I was like, “Sure, let’s run.” I knew she hadn’t trained for it, so I figured, “How far could she go?”
13.1 miles and 2:57 later, Amanda and I crossed the finish line hand-in-hand, having jogged our first half marathon together and my first ever. I can’t remember ever laughing that much in my life. The images of Amanda doubled over trying to run while she laughed hysterically (I’m just a funny guy, I guess) will forever be one of the fondest memories of our first months together. At 42, I did something I never—and I mean NEVER EVER—had the urge to do, but it was very cool and it’s something I would never have experienced had it not been for Amanda.
Amanda and me at Houma Heart & Soles 2013
Now, I must admit to enjoying a conversation I had with one of my friends after the event. He told me he hadn’t known I was into running and he described all the weeks of training he and his wife had undergone in preparation for that day (it sounded boring and time-consuming!). He then asked what I’d done to train for the half marathon and asked if I’d done any other races. Lying to make others feel better is not in my DNA, so I shrugged and said, “I’ve been eating chocolate brownies, drinking milk and watching TV.” (Of course, they weren’t just any old brownies—they were from Duet’s Bakery in Galliano, LA and they’re the best!)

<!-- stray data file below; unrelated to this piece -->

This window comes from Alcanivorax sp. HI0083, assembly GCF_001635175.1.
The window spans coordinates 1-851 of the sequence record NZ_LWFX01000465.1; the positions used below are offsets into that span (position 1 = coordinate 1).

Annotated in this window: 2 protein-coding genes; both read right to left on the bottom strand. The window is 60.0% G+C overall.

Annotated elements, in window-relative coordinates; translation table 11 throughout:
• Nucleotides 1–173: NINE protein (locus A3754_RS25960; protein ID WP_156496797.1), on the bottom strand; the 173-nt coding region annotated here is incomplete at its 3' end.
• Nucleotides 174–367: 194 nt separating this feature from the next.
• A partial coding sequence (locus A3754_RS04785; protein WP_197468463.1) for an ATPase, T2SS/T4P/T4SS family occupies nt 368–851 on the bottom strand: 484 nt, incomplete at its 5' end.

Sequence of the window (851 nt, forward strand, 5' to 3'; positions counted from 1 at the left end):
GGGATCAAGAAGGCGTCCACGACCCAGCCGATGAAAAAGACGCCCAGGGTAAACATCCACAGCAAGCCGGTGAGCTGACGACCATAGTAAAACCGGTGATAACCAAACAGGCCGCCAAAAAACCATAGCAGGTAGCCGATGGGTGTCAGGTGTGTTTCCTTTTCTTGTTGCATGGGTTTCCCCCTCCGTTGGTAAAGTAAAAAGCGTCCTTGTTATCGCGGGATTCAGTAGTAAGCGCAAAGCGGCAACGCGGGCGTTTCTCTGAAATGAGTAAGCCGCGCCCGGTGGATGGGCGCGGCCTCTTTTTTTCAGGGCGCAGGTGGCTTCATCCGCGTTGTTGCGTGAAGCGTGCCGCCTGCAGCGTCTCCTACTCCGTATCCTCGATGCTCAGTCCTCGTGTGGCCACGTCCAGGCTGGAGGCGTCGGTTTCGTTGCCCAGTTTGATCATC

This event definitely brought Amanda and me closer together and I proposed to her about six weeks later. As you can imagine, my jaw landed solidly on the floor in front of my boots when I applied for our marriage license and saw the license number—it was identical to the bib number from my very first racing event with Amanda. At that moment, I knew without a doubt I’d made the right decision.
My half marathon bib and our marriage license